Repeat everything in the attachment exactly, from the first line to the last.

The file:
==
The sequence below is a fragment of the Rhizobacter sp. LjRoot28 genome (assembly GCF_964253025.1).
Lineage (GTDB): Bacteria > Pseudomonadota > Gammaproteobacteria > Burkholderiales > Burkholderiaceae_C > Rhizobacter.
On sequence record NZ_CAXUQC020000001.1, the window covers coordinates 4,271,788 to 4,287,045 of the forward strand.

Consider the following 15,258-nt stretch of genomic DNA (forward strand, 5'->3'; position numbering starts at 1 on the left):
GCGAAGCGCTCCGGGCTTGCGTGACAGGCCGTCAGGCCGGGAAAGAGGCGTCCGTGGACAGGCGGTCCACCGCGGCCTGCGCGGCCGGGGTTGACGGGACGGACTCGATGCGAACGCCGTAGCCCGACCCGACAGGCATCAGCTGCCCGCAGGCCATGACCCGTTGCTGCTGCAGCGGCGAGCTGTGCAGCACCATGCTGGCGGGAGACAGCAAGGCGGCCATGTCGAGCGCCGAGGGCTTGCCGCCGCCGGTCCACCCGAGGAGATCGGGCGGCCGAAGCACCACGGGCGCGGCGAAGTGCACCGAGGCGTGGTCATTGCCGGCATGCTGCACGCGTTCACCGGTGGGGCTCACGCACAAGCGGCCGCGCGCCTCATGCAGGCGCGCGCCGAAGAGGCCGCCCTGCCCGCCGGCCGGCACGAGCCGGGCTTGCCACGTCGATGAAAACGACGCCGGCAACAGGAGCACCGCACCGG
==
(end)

The sequence below is a fragment of the Rhizobacter sp. LjRoot28 genome (assembly GCF_964253025.1).
Lineage (GTDB): Bacteria > Pseudomonadota > Gammaproteobacteria > Burkholderiales > Burkholderiaceae_C > Rhizobacter.
On sequence record NZ_CAXUQC020000001.1, the window covers coordinates 4,271,788 to 4,287,045 of the forward strand.

Consider the following 15,258-nt stretch of genomic DNA (forward strand, 5'->3'; position numbering starts at 1 on the left):
GCGAAGCGCTCCGGGCTTGCGTGACAGGCCGTCAGGCCGGGAAAGAGGCGTCCGTGGACAGGCGGTCCACCGCGGCCTGCGCGGCCGGGGTTGACGGGACGGACTCGATGCGAACGCCGTAGCCCGACCCGACAGGCATCAGCTGCCCGCAGGCCATGACCCGTTGCTGCTGCAGCGGCGAGCTGTGCAGCACCATGCTGGCGGGAGACAGCAAGGCGGCCATGTCGAGCGCCGAGGGCTTGCCGCCGCCGGTCCACCCGAGGAGATCGGGCGGCCGAAGCACCACGGGCGCGGCGAAGTGCACCGAGGCGTGGTCATTGCCGGCATGCTGCACGCGTTCACCGGTGGGGCTCACGCACAAGCGGCCGCGCGCCTCATGCAGGCGCGCGCCGAAGAGGCCGCCCTGCCCGCCGGCCGGCACGAGCCGGGCTTGCCACGTCGATGAAAACGACGCCGGCAACAGGAGCACCGCACCGG